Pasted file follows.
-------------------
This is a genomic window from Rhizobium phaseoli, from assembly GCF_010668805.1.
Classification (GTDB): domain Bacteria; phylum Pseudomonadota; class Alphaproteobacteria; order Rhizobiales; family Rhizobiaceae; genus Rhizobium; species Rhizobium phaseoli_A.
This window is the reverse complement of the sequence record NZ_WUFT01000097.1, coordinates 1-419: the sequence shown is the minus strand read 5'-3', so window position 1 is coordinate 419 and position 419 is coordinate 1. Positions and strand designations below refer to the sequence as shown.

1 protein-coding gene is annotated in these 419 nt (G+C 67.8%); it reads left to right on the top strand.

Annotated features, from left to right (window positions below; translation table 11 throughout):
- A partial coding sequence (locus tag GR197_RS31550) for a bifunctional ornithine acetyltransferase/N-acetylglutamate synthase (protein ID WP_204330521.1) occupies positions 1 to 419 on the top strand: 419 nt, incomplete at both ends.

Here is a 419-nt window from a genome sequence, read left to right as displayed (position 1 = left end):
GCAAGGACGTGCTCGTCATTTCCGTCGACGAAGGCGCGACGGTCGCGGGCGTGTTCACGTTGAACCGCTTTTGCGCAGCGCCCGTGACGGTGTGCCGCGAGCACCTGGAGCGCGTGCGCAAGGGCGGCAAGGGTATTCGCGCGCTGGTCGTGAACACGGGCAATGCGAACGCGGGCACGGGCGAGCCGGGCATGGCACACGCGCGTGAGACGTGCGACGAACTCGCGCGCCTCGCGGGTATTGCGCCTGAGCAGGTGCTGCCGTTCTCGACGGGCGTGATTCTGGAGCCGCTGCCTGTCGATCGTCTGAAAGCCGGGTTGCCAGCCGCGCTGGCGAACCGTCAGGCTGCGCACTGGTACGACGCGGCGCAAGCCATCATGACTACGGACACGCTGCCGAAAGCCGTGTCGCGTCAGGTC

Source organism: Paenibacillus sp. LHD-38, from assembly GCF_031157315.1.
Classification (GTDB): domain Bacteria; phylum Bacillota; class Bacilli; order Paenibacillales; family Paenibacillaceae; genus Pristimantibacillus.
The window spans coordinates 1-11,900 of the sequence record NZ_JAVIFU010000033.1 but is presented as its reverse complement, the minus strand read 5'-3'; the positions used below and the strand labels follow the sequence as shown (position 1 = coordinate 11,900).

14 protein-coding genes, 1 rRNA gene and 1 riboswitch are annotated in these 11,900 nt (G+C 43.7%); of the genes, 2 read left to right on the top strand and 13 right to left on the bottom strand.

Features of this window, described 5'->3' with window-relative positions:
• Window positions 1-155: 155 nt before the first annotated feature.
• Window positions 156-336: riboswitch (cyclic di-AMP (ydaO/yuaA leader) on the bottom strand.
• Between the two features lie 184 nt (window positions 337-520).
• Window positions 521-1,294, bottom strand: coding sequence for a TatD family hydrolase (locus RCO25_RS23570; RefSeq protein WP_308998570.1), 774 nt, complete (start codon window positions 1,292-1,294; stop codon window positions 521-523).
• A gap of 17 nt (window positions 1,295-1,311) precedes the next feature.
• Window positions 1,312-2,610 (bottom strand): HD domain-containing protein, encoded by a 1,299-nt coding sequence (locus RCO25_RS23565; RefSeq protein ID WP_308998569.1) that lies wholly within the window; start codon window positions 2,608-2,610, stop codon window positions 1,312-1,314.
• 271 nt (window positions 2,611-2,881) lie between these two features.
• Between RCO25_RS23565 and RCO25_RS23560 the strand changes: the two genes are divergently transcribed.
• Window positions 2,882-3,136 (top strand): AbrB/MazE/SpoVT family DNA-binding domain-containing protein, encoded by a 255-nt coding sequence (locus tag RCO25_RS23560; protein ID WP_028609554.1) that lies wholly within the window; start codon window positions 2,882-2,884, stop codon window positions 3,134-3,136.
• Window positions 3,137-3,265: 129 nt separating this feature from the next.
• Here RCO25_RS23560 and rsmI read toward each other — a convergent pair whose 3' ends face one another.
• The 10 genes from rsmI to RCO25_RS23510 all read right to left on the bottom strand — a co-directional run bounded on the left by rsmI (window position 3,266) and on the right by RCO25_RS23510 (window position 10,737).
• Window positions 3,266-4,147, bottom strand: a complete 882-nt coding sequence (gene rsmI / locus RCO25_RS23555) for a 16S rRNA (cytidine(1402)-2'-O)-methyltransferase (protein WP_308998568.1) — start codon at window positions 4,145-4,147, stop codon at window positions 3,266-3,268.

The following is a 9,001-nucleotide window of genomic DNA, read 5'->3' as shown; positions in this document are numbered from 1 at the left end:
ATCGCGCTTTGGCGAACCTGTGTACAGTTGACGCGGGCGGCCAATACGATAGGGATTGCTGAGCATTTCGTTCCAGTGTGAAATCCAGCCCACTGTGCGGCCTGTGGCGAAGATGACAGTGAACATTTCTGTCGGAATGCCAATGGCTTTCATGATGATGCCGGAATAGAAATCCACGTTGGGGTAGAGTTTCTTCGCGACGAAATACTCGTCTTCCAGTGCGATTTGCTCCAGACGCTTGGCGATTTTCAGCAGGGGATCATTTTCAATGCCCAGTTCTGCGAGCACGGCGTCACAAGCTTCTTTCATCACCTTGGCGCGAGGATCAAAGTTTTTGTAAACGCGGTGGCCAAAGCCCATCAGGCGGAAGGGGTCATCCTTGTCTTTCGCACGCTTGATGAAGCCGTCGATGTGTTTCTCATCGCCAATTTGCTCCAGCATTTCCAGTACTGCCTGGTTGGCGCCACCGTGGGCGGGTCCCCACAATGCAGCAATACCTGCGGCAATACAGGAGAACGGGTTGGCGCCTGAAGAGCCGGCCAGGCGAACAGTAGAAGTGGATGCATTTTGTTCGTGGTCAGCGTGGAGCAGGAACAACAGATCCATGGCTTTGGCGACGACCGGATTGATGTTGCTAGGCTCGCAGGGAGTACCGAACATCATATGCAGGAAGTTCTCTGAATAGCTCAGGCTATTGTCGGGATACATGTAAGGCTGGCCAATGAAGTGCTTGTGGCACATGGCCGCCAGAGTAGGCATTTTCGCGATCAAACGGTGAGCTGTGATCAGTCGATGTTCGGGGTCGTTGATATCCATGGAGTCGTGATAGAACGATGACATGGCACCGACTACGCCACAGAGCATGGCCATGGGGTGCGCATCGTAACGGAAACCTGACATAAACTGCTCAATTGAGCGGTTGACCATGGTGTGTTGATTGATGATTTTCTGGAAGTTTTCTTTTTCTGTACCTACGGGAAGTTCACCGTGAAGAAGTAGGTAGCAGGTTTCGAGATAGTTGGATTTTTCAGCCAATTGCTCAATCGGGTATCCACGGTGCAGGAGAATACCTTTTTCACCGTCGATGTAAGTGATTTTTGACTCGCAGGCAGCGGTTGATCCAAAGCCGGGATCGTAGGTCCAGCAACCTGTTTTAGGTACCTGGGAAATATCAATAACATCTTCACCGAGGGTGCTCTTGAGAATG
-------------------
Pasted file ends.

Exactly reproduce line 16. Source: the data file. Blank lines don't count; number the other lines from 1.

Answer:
• Between the two features lie 184 nt (window positions 337-520).